Frozen food in the UK has typically had a low cost image which has affected its popularity in boom time, when premium brands are popular.
However the economic downturn looks to be persuading consumers to change their minds. A survey conducted by Insight Track for the FDF’s Frozen Food Group found that 49 per cent of people “believe that frozen food will help them through the credit crunch”. Moreover, 75 per cent said frozen food “is better than it used to be”, and 73 per cent recognised a range of premium products.
The difference in price between a frozen and chilled foods is hard to quantify due to the different ranges and value lines on offer. But ready meal, for instance, could come in as much as 40 per cent cheaper than its chilled counterpart.
Beyond cost, 70 per cent said consumers understand that frozen food helps minimise waste as it can be stored for longer than fresh food, according to the researchers; having a freezer-full of supplies means they need to go to the shops less often than if they were only buying ambient or chilled food.
Not only can less visits to the shops mean savings on car fuel but it can also help curb impulse spending – as people tend to put more goods into the trolley than they had planned for, even if they do write out a list in advance.
Norman Soutar, recently appointed chair of the frozen foods group, pointed out that consumer acceptance of frozen food that is “good news for manufacturers and retailers alike, as the industry responds to changing consumer needs with innovative NPD [new product development] and marketing campaigns”.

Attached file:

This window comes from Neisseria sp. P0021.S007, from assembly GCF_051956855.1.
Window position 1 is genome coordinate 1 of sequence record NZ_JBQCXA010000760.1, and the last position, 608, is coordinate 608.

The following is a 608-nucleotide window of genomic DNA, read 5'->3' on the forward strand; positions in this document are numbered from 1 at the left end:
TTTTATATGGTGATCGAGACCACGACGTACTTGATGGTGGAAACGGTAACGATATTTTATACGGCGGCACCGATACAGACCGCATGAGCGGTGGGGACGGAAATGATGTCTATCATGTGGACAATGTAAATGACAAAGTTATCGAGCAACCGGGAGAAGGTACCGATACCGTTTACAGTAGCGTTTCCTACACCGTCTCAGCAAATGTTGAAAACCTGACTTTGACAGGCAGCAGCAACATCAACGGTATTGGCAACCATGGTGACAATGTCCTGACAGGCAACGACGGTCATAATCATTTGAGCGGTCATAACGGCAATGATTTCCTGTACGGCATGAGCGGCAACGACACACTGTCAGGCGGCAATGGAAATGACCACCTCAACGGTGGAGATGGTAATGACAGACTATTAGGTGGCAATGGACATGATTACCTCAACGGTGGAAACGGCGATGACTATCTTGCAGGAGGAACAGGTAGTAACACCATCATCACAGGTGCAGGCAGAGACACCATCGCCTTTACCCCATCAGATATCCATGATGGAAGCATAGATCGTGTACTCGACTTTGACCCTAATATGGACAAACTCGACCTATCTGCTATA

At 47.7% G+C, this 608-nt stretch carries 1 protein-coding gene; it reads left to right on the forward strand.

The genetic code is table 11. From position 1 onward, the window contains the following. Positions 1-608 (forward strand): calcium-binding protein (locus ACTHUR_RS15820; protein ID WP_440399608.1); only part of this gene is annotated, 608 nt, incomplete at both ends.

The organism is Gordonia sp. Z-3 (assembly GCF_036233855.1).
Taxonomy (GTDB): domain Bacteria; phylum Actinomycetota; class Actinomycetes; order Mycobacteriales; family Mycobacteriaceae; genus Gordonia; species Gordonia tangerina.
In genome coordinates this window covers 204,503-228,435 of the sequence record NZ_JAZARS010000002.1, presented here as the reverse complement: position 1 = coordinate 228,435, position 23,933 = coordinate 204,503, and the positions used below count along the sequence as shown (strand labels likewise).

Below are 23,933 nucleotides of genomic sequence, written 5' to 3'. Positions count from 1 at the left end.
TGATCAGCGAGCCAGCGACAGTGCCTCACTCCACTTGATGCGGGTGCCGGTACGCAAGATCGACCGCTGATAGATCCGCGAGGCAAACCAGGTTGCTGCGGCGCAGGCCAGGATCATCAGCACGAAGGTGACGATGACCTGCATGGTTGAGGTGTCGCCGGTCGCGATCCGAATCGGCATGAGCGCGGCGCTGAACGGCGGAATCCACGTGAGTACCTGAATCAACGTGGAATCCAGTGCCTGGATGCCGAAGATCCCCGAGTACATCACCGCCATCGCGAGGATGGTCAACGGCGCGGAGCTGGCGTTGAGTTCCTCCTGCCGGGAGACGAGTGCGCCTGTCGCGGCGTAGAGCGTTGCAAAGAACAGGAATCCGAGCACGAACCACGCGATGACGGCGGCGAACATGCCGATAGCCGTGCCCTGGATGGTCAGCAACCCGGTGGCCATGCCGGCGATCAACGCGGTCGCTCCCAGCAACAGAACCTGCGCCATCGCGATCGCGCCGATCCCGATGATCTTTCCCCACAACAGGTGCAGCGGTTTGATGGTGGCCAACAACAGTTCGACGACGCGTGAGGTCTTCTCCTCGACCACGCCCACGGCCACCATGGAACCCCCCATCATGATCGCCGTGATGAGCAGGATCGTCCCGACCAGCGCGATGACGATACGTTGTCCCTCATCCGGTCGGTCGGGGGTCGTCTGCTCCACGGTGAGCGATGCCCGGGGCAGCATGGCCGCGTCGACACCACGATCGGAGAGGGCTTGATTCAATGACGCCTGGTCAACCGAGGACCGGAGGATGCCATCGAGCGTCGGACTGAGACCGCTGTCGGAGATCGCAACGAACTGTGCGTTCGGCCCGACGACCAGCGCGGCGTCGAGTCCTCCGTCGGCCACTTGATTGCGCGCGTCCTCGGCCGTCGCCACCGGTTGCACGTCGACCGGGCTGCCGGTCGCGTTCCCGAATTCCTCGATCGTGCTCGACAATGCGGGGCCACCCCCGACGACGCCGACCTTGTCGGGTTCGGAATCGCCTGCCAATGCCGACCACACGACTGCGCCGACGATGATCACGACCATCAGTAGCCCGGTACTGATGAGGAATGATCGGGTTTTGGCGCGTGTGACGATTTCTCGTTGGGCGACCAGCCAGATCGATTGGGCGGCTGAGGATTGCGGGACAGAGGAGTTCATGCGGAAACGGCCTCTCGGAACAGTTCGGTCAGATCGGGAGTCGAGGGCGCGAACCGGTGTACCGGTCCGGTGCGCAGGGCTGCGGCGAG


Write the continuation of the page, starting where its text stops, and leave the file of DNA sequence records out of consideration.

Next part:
Soutar noted that convenience and good nutritional value are two of the benefits appreciated by consumers.
A growing market
The latest available data from TNS Worldpanel indicated total market value for frozen foods of £4.94 billion in the 12 months to 25th January, growth of 6.7 per cent on the previous year.
Two segments – frozen savoury food and frozen vegetables – experienced growth of more than 10 per cent, to £867.3m and £398,7m.
The British Frozen Food Federation said the growth is down to “increased level of consumer interest in frozen foods in general, the increased publicity on the amount of food that’s wasted and the many campaigns highlighting the locked in nutritional goodness of frozen foods”.